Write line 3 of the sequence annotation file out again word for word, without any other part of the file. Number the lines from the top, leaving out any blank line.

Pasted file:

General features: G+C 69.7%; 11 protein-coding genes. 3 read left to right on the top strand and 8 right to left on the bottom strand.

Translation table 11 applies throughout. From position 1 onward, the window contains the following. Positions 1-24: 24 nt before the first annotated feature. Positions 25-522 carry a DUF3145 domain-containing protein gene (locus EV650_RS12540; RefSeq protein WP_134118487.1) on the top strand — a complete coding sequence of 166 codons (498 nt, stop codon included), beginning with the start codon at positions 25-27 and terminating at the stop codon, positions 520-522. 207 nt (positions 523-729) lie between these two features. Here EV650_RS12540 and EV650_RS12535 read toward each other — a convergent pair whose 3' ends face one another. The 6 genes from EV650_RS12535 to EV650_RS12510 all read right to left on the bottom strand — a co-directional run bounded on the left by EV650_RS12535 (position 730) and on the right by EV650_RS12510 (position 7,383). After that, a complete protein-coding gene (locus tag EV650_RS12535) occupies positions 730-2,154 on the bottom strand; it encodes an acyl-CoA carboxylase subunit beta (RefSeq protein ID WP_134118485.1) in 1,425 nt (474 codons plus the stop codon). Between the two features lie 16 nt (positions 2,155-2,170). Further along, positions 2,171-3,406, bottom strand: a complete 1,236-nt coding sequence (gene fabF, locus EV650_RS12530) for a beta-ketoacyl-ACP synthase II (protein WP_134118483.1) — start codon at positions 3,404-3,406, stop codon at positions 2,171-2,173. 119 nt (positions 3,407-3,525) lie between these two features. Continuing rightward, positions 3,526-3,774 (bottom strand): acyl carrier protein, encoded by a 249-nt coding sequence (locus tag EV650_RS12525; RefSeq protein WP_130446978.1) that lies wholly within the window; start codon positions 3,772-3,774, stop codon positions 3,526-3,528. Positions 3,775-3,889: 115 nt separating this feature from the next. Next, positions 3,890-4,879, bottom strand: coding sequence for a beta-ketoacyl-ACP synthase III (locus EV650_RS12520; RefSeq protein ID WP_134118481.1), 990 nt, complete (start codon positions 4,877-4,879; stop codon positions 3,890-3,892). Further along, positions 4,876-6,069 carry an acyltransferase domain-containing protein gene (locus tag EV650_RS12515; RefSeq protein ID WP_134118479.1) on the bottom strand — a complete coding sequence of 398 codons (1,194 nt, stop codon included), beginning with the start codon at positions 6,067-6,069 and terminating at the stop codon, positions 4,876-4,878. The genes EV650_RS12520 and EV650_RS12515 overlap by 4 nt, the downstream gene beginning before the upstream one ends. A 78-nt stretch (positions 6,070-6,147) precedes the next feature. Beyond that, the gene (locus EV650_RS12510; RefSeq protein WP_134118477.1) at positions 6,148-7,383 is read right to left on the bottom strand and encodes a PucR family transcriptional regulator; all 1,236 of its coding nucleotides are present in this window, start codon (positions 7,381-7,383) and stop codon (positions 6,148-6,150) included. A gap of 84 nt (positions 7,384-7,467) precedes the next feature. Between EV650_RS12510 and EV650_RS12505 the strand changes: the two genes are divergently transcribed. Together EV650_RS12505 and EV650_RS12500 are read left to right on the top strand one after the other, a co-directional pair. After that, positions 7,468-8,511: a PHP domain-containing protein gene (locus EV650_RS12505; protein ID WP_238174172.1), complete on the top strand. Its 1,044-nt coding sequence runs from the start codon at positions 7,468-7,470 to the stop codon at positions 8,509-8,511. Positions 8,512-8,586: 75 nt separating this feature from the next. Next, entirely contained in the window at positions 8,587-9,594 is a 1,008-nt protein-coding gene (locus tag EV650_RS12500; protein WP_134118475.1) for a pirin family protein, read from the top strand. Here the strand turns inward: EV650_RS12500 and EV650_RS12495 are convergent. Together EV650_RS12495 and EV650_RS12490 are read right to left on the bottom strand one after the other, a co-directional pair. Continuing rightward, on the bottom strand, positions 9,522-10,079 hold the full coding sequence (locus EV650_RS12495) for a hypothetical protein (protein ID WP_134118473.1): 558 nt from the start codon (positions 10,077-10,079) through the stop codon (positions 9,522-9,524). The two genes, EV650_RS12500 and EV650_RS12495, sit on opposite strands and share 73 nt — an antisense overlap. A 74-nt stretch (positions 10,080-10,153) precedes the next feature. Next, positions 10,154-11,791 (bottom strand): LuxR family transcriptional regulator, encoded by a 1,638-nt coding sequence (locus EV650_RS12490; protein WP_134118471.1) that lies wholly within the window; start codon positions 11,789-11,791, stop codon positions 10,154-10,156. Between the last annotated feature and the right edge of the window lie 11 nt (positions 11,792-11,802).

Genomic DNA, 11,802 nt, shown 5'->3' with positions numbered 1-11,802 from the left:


Genomic DNA, 11,802 nt, shown 5'->3' with positions numbered 1-11,802 from the left: